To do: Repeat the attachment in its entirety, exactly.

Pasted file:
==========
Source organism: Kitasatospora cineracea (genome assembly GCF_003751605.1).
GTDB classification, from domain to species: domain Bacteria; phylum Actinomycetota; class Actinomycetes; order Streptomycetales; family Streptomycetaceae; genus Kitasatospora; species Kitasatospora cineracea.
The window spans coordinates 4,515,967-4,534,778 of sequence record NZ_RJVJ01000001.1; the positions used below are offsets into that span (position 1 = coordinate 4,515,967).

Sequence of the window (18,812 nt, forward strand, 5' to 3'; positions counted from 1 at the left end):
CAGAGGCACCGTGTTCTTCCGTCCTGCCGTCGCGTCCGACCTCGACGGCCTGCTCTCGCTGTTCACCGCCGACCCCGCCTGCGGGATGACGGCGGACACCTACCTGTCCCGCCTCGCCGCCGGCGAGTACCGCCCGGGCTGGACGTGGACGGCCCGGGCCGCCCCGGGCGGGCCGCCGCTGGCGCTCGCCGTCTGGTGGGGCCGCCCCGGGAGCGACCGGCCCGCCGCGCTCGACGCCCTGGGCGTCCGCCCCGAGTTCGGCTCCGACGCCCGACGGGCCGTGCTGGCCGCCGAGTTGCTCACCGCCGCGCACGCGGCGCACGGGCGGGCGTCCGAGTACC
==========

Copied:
Source organism: Kitasatospora cineracea (genome assembly GCF_003751605.1).
GTDB classification, from domain to species: domain Bacteria; phylum Actinomycetota; class Actinomycetes; order Streptomycetales; family Streptomycetaceae; genus Kitasatospora; species Kitasatospora cineracea.
The window spans coordinates 4,515,967-4,534,778 of sequence record NZ_RJVJ01000001.1; the positions used below are offsets into that span (position 1 = coordinate 4,515,967).

Sequence of the window (18,812 nt, forward strand, 5' to 3'; positions counted from 1 at the left end):
CAGAGGCACCGTGTTCTTCCGTCCTGCCGTCGCGTCCGACCTCGACGGCCTGCTCTCGCTGTTCACCGCCGACCCCGCCTGCGGGATGACGGCGGACACCTACCTGTCCCGCCTCGCCGCCGGCGAGTACCGCCCGGGCTGGACGTGGACGGCCCGGGCCGCCCCGGGCGGGCCGCCGCTGGCGCTCGCCGTCTGGTGGGGCCGCCCCGGGAGCGACCGGCCCGCCGCGCTCGACGCCCTGGGCGTCCGCCCCGAGTTCGGCTCCGACGCCCGACGGGCCGTGCTGGCCGCCGAGTTGCTCACCGCCGCGCACGCGGCGCACGGGCGGGCGTCCGAGTACC